N7 Day 2019: A BioWare festival honouring the legendary N7 armour that players wear in Mass Effect, with N7 being a designation for “top combatants” as granted by the Systems Alliance military.
For the past ten years, N7 Day has been a celebration of all things Mass Effect, but as one of my readers put it when I was talking about it on Twitter today, it feels like a dead friend’s birthday is approaching.
Mass Effect may not be dead, but it is effectively in a state of suspended animation, with no one knowing when or if it will be raised again in the future.
How we got here is a tragic storey about BioWare’s slow and apparent demise as a consistently high-quality studio.
Mass Effect Andromeda is the first act. Everyone wanted a new Mass Effect game, but no one knew what they were looking for.
This was not a prequel or a sequel, but a side trip into a whole different galaxy, with none of the characters or decisions from the previous game.
But, aside from being philosophically off-putting, it was a highly glitchy, broken game upon launch, creating a thousand memes, and even when the dust settled, it simply wasn’t as excellent as any of the original trilogy’s individual instalments.
Clearly, it was intended to be a new series in and of itself, replete with the necessary DLC, but following dismal reviews and sales, Andromeda sequels and DLC were not only postponed, but the entire franchise was put on hold.
Act 2 is Anthem, BioWare’s next sci-fi game, which aims to combine the interpersonal interactions of Mass Effect with the live-service looting of Destiny.
But in the end, it resulted in a game that was worse than both.
In fact, it’s a lot worse. Anthem was stunning, from the settings to the armour texturing to the characters’ features, none of which would become memes.
Another game that required more time in the oven, with horrendous technical flaws at debut.
However, as those issues were fixed, it became evident that BioWare lacked the Borderlands/Destiny looter magic.
Even while it had some fun qualities, it never developed a strong community and never truly grasped the genre it was in.
What about the other goal? Incorporating storey in a way that the looter genre hasn’t seen before?
I can’t recall a single memorable storey scene from Anthem, and I can’t recall the names of any of the characters at this point.
Act 3 takes place in the present day. Andromeda has a short-term memory. Anthem is slowly but steadily fading away.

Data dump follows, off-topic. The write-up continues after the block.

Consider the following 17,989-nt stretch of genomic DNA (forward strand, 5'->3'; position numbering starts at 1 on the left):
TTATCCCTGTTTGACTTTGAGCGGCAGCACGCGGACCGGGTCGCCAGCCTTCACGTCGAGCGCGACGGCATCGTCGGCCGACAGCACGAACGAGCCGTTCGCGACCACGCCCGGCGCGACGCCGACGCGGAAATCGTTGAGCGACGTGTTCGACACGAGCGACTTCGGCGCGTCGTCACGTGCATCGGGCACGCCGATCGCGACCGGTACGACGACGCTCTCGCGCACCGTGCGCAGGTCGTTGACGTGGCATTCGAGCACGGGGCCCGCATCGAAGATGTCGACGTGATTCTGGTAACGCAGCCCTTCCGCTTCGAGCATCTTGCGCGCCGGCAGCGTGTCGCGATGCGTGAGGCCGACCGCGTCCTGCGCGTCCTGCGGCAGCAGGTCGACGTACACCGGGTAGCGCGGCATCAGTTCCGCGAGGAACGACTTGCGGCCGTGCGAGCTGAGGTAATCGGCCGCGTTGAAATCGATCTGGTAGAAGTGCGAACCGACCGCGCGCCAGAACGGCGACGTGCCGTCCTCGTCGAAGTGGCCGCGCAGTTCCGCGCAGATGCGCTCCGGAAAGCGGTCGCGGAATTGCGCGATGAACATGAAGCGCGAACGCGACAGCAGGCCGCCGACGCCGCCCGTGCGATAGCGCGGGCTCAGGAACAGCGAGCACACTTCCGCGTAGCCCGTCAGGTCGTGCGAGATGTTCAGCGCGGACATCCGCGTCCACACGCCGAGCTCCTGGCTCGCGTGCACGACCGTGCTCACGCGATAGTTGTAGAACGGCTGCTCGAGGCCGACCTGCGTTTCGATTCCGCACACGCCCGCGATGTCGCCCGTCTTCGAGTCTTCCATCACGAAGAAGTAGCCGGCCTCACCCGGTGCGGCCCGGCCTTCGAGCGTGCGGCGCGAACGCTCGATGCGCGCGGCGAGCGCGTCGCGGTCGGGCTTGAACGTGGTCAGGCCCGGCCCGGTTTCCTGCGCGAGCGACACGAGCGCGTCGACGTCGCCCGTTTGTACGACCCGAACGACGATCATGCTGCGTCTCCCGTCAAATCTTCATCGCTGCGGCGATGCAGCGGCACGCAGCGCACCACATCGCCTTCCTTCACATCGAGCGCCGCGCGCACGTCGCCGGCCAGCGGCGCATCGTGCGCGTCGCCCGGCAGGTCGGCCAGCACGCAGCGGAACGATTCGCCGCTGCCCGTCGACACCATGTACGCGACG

The majority of BioWare looks to be focused on Dragon Age 4, which is not a Mass Effect game, however there are hints that BioWare may restart the series in the future.
I’d be surprised if a new Mass Effect game was out sooner than 4-5 years.
It’s a tragedy what’s happened to Mass Effect. Not just because we got a lot of bad games in the meantime, but also because of how amazing the series was and how attached everyone became to its universe and characters.
Wwhich I would call one of the most well-crafted sci-fi worlds and collection of heroes and villains I’ve ever seen in video games, TV, film, comics, or books.
I don’t think it’s ridiculous to suggest that Mass Effect has the same emotional resonance in certain people’s hearts as Star Wars or Star Trek.
You may also claim that because it is a video game, it has had a greater influence. We won’t be watching Luke, Han, and Leia detonate the Death Star.
Rather, we are the protagonists, and the crew is more than just a cast of characters; they are family. We’ve been talking to them for several hours.
I’ve laughed with them, cried with them, and either saved or abandoned them.
Almost no other game series has ever attempted to recreate this kind of “family” aspect in a cast.
I recently finished Outer Worlds, which, with its prolonged crew chats and charming cast, came dangerously near to becoming the most “Mass Effect”-like title in a long time. But it’s still just a reverberation.
It is improbable that Mass Effect will ever be restored to its former brilliance.
BioWare is still making games, but with wildly varying concepts and quality, and with many of the original Mass Effect creators having left by this point.
Who knows what it will be like if it returns, and developing more Mass Effect isn’t always the answer, as Andromeda revealed.
That magic may be trapped in those first three games indefinitely.
Mass Effect appears to be dead. The name will very certainly be revived at some point in the future, as the IP is far too important to be lost permanently.
But BioWare has abandoned it for now, and it doesn’t appear that they understand how to regain what made the franchise great, at least based on their recent releases.
Those memories, however, will live on in our hearts forever. Mordin’s song, Tali’s bashful flirting, and the final Citadel celebration before our last mission will stay with me forever.
Nothing can stand up to that, and I suppose that’s what I’ll choose to remember, regardless of what happens in the next years.